Men have an emotional toolbox the size of a walnut for talking about their feelings, while the emotions of grief are the size of an ocean. When men try to express their ocean of emotions through this walnut-sized hole, what comes through is so forceful that it can knock people over.

Wednesday, August 22, 2018

Laughter and Grief

For the most part, death isn’t funny.

“Grief” and “humor” aren’t often used in the same sentence. There are moments in the beginning of grief when we’re laughing hysterically, but generally that’s in the middle of the night and it’s not a happy sound. Or we’re laughing while standing by ourselves in the woods holding on to a tree. Or we’re in the shower staring at the soap for five minutes. These moments are more about trying not to cry than anything funny.

Wednesday, August 15, 2018

Standing In a Dark World, Waiting

When death comes, we leave the world of light behind and enter a realm of shadows.

Colors mute to gray. Sounds are all in the distance. Even if it’s sunny and in the eighties, the air feels cold and we wear a jacket. Food tastes like cardboard, so we don’t eat. Everything we pick up is rough to the touch, so we stay home. Our world shifts into slow gear.

Wednesday, August 8, 2018

Our Public Face of Grief

When death comes to someone we love, our world changes and we are forced to change with it. When we go out in public, we bear the marks of grief. We are numb and in shock, yet most of the world doesn’t seem to notice.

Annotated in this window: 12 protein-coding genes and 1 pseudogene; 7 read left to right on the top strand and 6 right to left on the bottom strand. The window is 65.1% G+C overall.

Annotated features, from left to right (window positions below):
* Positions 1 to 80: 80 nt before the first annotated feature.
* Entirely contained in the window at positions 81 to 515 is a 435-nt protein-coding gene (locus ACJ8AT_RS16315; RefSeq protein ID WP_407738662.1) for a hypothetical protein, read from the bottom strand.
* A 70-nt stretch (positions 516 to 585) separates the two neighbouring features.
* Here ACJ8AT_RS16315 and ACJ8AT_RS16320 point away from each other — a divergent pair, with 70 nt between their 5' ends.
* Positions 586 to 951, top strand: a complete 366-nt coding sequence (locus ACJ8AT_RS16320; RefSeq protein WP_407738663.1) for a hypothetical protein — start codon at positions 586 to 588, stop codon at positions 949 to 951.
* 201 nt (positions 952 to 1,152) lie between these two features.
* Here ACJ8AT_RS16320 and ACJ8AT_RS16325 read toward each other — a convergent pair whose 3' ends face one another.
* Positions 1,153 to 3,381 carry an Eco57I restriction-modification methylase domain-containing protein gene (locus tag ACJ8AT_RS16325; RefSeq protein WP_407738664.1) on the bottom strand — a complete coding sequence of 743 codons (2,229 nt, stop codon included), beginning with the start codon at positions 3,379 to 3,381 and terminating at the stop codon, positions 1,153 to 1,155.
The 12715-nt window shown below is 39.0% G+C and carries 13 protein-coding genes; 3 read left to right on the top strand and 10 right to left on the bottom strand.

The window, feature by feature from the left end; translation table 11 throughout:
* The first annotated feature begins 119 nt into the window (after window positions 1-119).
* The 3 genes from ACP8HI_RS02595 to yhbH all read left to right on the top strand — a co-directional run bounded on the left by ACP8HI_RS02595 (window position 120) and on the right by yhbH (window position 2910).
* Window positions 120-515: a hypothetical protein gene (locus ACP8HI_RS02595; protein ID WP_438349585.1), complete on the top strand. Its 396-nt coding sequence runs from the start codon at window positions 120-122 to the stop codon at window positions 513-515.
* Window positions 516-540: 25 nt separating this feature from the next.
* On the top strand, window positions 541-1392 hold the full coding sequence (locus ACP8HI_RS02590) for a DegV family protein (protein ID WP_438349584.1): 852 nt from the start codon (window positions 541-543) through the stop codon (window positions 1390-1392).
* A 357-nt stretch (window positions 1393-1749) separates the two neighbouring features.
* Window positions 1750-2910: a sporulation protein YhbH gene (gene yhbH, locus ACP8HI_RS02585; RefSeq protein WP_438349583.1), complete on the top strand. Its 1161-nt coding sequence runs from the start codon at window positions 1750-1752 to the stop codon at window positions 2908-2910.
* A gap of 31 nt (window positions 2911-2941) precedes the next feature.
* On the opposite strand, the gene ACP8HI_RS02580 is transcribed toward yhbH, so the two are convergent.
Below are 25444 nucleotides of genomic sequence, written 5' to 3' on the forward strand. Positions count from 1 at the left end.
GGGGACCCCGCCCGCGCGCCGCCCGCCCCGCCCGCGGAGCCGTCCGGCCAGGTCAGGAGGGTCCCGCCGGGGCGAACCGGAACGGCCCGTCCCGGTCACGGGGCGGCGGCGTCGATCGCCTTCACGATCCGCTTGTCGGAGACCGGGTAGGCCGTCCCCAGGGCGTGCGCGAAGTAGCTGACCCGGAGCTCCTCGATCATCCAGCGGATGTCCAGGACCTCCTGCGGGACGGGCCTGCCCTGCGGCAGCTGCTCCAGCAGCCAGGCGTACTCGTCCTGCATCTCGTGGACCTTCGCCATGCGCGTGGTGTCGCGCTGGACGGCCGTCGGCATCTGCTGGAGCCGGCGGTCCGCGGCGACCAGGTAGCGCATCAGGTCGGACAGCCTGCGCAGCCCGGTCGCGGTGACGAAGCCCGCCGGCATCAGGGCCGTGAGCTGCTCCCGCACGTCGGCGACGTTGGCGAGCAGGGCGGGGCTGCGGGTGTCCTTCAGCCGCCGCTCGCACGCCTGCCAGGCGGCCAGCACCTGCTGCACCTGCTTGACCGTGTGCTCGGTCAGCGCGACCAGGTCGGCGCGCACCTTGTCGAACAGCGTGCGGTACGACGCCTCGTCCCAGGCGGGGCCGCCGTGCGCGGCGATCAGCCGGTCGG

We sense people staring at us, especially those who know us well, because the face that they were used to seeing is gone. People also treat us differently because we are dealing with something that scares them, and they don’t know how to handle it.

Wednesday, August 1, 2018

What We Grieve

Our Astonishing Light

We do not grieve the memories of our spouses who died. Surprised? Me, too. Sometimes we are so overwhelmed with a profound loneliness that we grieve everything. Meanwhile the rest of the world goes on without noticing.

Wednesday, July 25, 2018

Father and Son Boxes

A box is a box is a box, Gertrude Stein kind of said. Or Pu-Tai. But a smiling box, well, that’s something else.

Being a son is sitting inside a box just as being a father is. (I imagine the mother-daughter relationship has similar boxes.)

There’s a Father box for how men are expected to act in relation to their sons, basically the law-giver box. You do what I say!

Tuesday, July 24, 2018

Publications News

I’m thrilled that in the last month a number of my poems and creative nonfiction writings have been published by literary journals. In case you missed any, these are the links.

Two long essays 
“Artifacts” with Hippocampus Magazinehttp://bit.ly/2z6kDWc,
“Wooden Gates” with R.KV.R.Y. Journalhttp://rkvryquarterly.com/wooden-gates-by-mark-liebenow/

A micro essay 

Two of my best poems
They were originally published by Fifth Wednesday Journal and Spoon River Poetry Review.